Samsara can be watched by anyone with eyes to see; watched without any bother, in fact, as it has no dialogue. But it does feature a haunting, beautiful score that does all the talking you need, as it were. Lisa Gerrard of Dead Can Dance is one of the composers, so 'haunting' it's got to be then.

In an Around the World in 80 Days-type scenario, filming took place in Africa (Ghana, Namibia, Ethiopia, Mali), Japan, The Philippines, Brazil, Egypt, Saudi Arabia, France, Denmark, South Korea, the US (Utah, Wyoming, Arizona, California) and other places too.

The film initially suggests a sumptuous travelogue is in store, as a trio of girl dancers with bewitching eyes impishly shimmy and dazzle. The camera locks intimately on them, probing with its voyeuristic lens the mystery of these young performers’ souls.

An absorbing sequence of images follows, drawing us in on a strange, relentless journey. A landscape dotted with temples, a sand dune half in shadow, gold light racing quickly along its flank... Yep, our old friend time-lapse - surprisingly effective as used in Samsara.

These images from around the globe come with such speed that it is nigh impossible to remember them all - they return individually in the days afterwards in flashback. Billows of smoke emanate from a volcano and sparks fly - will this be a sophisticated version of National Geographic, but without some glibly authoritative American voiceover, you briefly wonder? Not quite.

After the first 15 minutes or so of exotic travelogue the mood darkens, and we are in a devastated New Orleans suburb in the wake of Hurricane Katrina. We see the interior of a wrecked house - an abandoned bedroom, pin-ups of celebrities on the wall and a dust-covered tape deck. These are followed by a trailer home on top of a car and more unblinking images of destruction. The camera also stalks a ruined library, with shelves of damaged books.

Then we get stunning panoramic shots of Hong Kong and its multiple skyscrapers, filmed at night. Images, too, of what must be a million men, kneeling and rising from prayer at Mecca.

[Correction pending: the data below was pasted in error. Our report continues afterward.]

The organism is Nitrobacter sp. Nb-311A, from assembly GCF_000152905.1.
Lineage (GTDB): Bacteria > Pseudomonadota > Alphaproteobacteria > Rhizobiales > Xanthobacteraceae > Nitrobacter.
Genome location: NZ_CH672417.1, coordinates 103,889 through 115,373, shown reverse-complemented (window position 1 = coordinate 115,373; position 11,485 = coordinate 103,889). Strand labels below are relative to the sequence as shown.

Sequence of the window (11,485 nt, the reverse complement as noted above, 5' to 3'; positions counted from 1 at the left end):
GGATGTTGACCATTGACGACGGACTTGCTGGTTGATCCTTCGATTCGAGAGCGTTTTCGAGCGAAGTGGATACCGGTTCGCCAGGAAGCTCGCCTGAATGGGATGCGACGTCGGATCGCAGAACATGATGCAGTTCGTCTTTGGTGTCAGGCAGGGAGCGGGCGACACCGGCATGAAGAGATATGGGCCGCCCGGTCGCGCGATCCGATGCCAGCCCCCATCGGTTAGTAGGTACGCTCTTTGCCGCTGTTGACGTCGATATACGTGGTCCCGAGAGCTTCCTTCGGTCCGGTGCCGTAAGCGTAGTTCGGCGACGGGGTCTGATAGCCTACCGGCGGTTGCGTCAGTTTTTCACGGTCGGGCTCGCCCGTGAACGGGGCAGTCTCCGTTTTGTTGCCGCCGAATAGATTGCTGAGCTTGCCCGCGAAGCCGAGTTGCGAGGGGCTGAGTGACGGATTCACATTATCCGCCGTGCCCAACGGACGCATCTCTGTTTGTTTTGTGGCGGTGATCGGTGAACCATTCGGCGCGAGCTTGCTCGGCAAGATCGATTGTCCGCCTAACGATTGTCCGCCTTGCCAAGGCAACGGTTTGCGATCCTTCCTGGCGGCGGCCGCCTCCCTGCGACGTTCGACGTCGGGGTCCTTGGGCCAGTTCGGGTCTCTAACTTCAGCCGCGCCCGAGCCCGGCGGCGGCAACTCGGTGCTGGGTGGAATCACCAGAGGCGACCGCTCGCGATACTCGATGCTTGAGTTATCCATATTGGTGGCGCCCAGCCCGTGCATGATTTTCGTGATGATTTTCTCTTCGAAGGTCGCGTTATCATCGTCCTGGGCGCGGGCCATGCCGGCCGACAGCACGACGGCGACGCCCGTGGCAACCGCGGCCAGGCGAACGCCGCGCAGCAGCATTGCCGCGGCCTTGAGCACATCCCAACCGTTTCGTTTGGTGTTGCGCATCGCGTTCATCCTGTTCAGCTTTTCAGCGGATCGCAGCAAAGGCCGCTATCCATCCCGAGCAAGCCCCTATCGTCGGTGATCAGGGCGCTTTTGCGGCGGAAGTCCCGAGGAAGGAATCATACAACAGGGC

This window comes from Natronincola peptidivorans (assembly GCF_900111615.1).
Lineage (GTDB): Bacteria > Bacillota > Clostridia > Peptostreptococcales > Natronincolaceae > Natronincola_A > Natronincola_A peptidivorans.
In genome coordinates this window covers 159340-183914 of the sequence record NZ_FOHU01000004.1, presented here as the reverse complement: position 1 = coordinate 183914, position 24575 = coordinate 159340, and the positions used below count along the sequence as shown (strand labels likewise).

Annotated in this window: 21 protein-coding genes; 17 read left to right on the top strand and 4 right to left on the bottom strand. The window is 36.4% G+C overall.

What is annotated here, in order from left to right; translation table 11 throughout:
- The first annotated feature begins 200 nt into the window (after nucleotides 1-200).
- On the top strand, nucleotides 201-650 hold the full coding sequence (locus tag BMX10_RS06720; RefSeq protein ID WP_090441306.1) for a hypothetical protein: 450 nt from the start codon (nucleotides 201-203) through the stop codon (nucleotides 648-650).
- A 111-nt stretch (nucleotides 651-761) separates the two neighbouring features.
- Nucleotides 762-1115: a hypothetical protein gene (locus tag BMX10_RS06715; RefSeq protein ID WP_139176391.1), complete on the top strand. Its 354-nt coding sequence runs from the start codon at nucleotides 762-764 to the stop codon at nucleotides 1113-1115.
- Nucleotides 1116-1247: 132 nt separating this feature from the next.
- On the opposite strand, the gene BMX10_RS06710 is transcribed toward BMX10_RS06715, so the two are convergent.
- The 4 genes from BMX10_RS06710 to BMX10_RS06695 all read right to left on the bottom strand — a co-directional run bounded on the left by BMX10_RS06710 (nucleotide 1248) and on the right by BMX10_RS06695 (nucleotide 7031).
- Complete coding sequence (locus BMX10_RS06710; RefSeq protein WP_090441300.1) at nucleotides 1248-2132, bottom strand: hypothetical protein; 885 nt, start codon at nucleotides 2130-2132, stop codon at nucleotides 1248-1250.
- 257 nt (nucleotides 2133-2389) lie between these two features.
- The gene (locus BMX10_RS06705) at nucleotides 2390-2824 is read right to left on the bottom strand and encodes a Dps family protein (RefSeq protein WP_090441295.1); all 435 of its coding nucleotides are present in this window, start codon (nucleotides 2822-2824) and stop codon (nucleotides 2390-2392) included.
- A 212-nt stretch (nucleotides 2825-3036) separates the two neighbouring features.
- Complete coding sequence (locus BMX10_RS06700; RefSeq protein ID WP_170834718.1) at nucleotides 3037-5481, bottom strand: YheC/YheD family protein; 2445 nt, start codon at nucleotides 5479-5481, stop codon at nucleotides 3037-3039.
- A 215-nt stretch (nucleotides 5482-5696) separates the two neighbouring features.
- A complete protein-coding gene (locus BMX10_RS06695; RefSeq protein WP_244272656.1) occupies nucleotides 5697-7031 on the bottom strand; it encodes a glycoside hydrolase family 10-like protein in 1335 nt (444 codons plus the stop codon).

Where's the connection? Are there meant to be connections at all in this expanding web? Is there a narrative that's eluding you? To the end, Samsara cannily holds its mysteries, because there is no seeming order or shape to the random images.

At giant factories in South Korea, hundreds of employees in bright yellow work tunics enter at tall gates, taking their places on vast assembly lines. As they make and package foodstuff the film is speeded up, the giant workforce moving with the frenzy of ants.

Is there a point being made about the soullessness of modern work practices? Probably - almost definitely in the close-up of welts on the bare shoulders of a man carrying a double hod of sulphur. This man and his fellow miners tread warily in the high mountains, where a fall could be fatal.

A switch all of a sudden leads us into meat-processing plants with cows in enormous milking parlours and thousands of chickens in vast batteries – gutted and later scorched with blowtorches. Then the film sneakily moves to Ladyboy dancers in bikinis, each tagged with a number. In one of the tenuous links that are perhaps the real magic of Samsara, they are related somehow to those Japanese sex dolls, lying deathly still in their airy lair.

We have indeed come far from the innocent young dancers at the start of the film. Samsara is no longer a travelogue, that’s for sure. The film softly glides into the armaments industry and the gun, as manifest in disparate cultures around the globe. Unforgettable are the faces of the American family with their rifles, their cold, unflinching stares and the pink rifle for the teenage daughter followed by the scorched, mutilated features of the uniformed marine in the war cemetery, staring silently at the lens, his face irrevocably ruined.

The camera fixes on the elaborately made-up face of a geisha girl or actress. She seems reasonably self-possessed, with her painted eyebrows, swept back hair and white face. Then a tear suddenly trickles down her cheek; the scene fades.

More poignant, perhaps, because they are un-staged are the before-and-after images of the Buddhist monks at their mandalas. Mandalas are those beautiful tapestries they make with sands of different hues, poured from tiny brass funnels.

The camera revisits the monks, after globetrotting in other places. A monk dramatically draws a rough cross across their intricate handiwork, before he and his companions sweep the glittering dust into a heap.

It’s a profound lesson about the vanity of so much human endeavour: ultimately all things must pass. It may be the most enduring in the myriad images we have just let fall across our vision.

Paddy Kehoe